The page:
Ethan McElhenny and his mum Carla Sikes both bear the "battle scars" of a rare and complex surgery conducted while he was still inside her womb.
Neurosurgeon Martin Wood operated on Ethan at 24 weeks' gestation at the Mater Mothers' Hospital in Brisbane after an ultrasound revealed he had spina bifida, a condition affecting about one in 2,000 Australian pregnancies.
It's delicate surgery and Ethan only measured about the length of an ear of corn — and weighed less than 1 kilogram — at the time.
"The baby … has a lower blood volume than when it's bigger and stronger and heavier," Dr Wood said.
"The tissues are more fragile. The margin for error is much smaller. It certainly is harder in lots of ways."
And there are more people in the operating theatre, with separate teams focusing on the mother and baby.
So much so, Dr Wood likened an in-utero operation as something akin to playing "surgical twister".
"There's arms everywhere, people in the way. It's a bit of a contortion act," he said.
Ethan's spinal cord had failed to close properly, resulting in part of it being exposed in a fluid-filled sac, protruding from his lower back.
Ms Sikes and partner Mick McElhenny, who have five other children – Blake, 14, Mason, 8, Flynn, 6, Pelia, 4, and Jorja, 2 – learned about Ethan's spina bifida about halfway through the pregnancy.
The couple, who live in Yeppoon, in central Queensland, found out he was a boy at the same appointment.
"It just felt right to know who was fighting for their life inside my tummy," Ms Sikes said.
"After I got the gist of the surgery and the possible outcomes and the journey that both Ethan and I were on, I thought I'd like to name him something that meant 'strong'.
"I left that appointment and just Googled on my phone baby boys' names meaning 'strong' and Ethan was number one on the list. I always loved the name Ethan."
At that stage, she had no idea how strong her youngest son would need to be.
Doctors had hoped to be able to deliver Ethan through a planned caesarean section at the Mater Mothers' Hospital at 36 weeks gestation.
But on June 22, just 20 days after the in-utero surgery, he was born three months early via an emergency caesarean after his mother's waters broke.
He weighed just 1.29kg.
Two days later, he needed more surgery after developing a hole in his bowel, a complication of prematurity.
Still not yet four months old, he's also had two surgeries to prevent the build-up of too much fluid on his brain after developing hydrocephalus, a condition related to his spina bifida.
Ethan has a tube running internally from his brain down to the abdomen to drain excess fluid.
"He has a lot of battle scars on his tiny little body," Ms Sikes said. "I guess that just tells his story, his amazing story.
"He's a real little miracle, we all feel."
Doctors will need to wait until he's older to determine how successful Ethan's spina bifida operation in the womb has been.
At this stage, the signs are positive.
He has full movement of his legs down to his toes.
Mater Mothers' Hospital neonatology director Pita Birch said Ethan's bladder control also looked "pretty normal" so far.
"The rehabilitation team will see him intermittently, but he actually doesn't need a lot of rehab," Dr Birch said.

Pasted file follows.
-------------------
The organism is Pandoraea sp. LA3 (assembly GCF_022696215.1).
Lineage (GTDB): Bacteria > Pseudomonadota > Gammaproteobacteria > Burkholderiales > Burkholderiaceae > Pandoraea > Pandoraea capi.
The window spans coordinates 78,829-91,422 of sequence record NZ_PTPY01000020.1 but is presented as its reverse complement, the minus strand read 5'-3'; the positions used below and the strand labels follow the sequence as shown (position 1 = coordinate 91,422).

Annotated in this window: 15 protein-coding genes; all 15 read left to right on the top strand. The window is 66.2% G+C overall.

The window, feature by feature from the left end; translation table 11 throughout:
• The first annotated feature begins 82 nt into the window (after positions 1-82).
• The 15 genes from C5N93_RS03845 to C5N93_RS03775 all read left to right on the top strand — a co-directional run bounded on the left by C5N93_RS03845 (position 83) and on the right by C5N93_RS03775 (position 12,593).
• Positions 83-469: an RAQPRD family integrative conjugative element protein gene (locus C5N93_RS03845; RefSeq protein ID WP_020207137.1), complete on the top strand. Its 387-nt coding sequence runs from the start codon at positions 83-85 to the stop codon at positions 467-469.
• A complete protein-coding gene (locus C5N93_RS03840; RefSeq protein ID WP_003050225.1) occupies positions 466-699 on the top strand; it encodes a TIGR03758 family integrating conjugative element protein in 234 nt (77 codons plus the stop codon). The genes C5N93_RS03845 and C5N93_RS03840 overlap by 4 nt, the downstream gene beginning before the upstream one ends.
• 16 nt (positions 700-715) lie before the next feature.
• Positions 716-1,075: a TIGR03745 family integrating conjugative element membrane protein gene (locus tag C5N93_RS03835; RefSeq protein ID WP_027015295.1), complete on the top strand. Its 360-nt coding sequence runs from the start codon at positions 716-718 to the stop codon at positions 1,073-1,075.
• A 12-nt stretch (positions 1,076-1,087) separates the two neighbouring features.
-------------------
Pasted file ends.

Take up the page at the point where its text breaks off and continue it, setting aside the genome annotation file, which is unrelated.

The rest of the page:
"He's doing extremely well."
Ms Sikes has a tattoo over her heart which says: "Laugh without fear of the future."
The 33-year-old said she had the tattoo done after having a miscarriage in 2017 but continued to draw strength from those words during Ethan's journey.
"Obviously, we don't know what the future exactly looks like with Ethan and what he can do," she said.
"But at the end of the day, he's still our son. We're going to love him no matter what. I would not change him."
Five willing helpers
The mother of six said she had five willing helpers whenever she needed assistance with Ethan after bringing him home to Yeppoon from hospital late last month.
"Everyone fights over who gets to hold him and who gets to bath him," Ms Sikes said of Ethan's siblings.
"To them, he's just perfect."
Ms Sikes said her faith in God had helped sustain her through the months Ethan was in hospital and before his birth.
"It was hard," she said.
"I just relied on God and what God was going to do for Ethan," she said.
"I don't know how else I would have done it. Obviously, I also have the support of family."
Ethan was the 12th baby to have in-utero surgery for spina bifida at the Mater Mothers' Hospital, the only facility in Australia and New Zealand that does the operation.
The first such procedure at the Mater was in 2016.
Before then, the operation would have been done after he was born, with the likelihood of him having many more complications.
Prerequisites for rare in-utero surgery
Dr Wood said the in-utero surgery was not without its risks.
Babies are much more likely to be born prematurely and there's a chance of them being delivered at the time of the operation.
Their mothers are at higher risk of requiring a blood transfusion after the birth and of other complications.
Dr Birch also warned not every spina bifida baby was eligible for in-utero surgery with both mother and baby having to meet specific criteria.
Mothers who have had a previous pre-term birth are not eligible for the surgery.
Other contraindications include women with a shorter-than-normal cervix and those who have had a placental abruption — when the placenta detaches from the inner wall of the womb before a baby's delivery.
In babies who are eligible, the benefits can be significant.
The Mater's director of maternal foetal medicine, Glenn Gardener, said the in-utero surgery aimed to increase the likelihood that a child would walk unaided.
Ethan now weighs 3,760g and is described by his Mum as a contented baby, despite his life's challenges.
"I know I would complain if I had to go through what he has gone through," Ms Sikes said.
"He's just conquered everything life has dealt him. He's not a bother at all. He's doing so well."